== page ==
After Holmgren left Green Bay for Seattle in early 1999, Lurie called him.
"I'm doing this with Andy Reid," Lurie said. "Is it the right thing to do?" "Absolutely," Holmgren told Lurie.
"My conscience was wiped clean," Holmgren said.
Rhodes and Reid had worked together in Green Bay, and Rhodes told Reid about the unique pressure of coaching in this gritty city.
"I think I had a pretty good idea what it was going to take to come here, but until you do it, you really don't know," Reid said. "You can think you're wired for Philadelphia, but at that time in your life you think you're wired for any challenge, and pretty confident. And maybe you don't have quite as many scars as you have after you've been in it a while."
Philadelphia has left Reid with scars. He doesn't specify, but they are obvious. Questions about his inability or unwillingness to make in-game adjustments. Criticism of his clock management. The fourth quarter of the Super Bowl loss to New England. The four NFC championship game losses, two of which were at home. His weight. His sons.
"This is pretty simplistic," Reid said. "I think the media, the fans, coaches, players, your owner - who's very important - they want the Philadelphia Eagles to win, and it makes all our jobs better. So I think if you lose focus of that, which can happen with the media and the passionate fans, you can let that become an external force that's controlling that end result. You don't want to let that happen.
"You have to stay focused on what you think is best to win and put the rest aside, and know that will make all the jobs better. That's probably the hardest thing to do."
Reid paused. "Callus is probably a better word," Reid said. "Scar isn't a good word."
Reid's sons put him, and their mom, through hell. In August 2007, Britt landed back in jail for violating his parole after he was found incoherent and behind the wheel at a sporting goods store in Plymouth Meeting. Police found 2371/2 pills in his pickup truck and 31 in his pockets. A week later, Garrett barely failed a drug test. Four weeks later, after missing another, Garrett unequivocally failed one. He, too, went back to jail.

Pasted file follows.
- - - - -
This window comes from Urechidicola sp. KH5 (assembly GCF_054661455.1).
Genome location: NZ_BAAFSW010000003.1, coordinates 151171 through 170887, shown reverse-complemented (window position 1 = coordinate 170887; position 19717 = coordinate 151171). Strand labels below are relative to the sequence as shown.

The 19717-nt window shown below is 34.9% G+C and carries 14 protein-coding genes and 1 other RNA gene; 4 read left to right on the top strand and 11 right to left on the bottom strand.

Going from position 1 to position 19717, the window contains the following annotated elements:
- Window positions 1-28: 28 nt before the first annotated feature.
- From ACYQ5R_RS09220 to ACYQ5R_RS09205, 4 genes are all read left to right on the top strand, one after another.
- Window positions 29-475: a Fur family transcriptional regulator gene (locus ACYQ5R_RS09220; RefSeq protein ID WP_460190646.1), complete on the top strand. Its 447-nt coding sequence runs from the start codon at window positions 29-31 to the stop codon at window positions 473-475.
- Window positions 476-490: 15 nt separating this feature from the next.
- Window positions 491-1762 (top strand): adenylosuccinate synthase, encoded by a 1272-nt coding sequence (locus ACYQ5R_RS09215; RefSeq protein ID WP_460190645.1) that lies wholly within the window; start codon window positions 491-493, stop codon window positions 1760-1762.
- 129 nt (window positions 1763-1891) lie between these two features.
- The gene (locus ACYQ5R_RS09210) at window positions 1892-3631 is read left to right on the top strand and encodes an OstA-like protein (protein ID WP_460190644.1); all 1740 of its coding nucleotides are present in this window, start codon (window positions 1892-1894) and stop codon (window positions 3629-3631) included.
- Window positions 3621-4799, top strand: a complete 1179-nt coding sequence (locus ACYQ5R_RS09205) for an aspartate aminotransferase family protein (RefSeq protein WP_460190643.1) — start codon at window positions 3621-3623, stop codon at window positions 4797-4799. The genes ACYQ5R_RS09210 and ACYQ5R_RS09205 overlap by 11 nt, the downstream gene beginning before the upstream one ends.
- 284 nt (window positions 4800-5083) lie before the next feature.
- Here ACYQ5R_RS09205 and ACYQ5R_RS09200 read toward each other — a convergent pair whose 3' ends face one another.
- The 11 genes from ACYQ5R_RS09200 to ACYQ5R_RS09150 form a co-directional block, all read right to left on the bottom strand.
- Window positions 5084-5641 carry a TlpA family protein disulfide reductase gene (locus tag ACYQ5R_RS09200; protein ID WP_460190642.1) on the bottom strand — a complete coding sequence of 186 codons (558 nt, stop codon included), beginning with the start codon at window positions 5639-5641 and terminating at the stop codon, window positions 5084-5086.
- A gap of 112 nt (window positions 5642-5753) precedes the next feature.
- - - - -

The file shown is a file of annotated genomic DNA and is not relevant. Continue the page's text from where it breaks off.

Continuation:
By the Reids' sentencing hearing on Nov. 1, Common Pleas Judge Steven P. O'Neill, who was presiding over both cases, had had enough. Armed with the additional knowledge that Garrett the day before had smuggled 89 pills in his rectum into prison - which brought a contraband charge that included a mandatory prison sentence of at least two years - O'Neill bluntly undressed the Reids in a packed courtroom.
"I have some real difficulty with the structure in which these two boys live," O'Neill said. "What is the supervision? . . . It sounds like a drug emporium there with drugs all around. . . . This is a family in crisis."
Boom. Andy Reid sat red-faced next to his wife in the front row.
"It wasn't a very flattering situation, period," Reid said. "The whole thing wasn't very flattering. The judge, in his statement, he got everybody's attention. None of us liked it, but that's reality. He knew it was a high-profile deal. He knew he was under the microscope. And he did what he thought was right.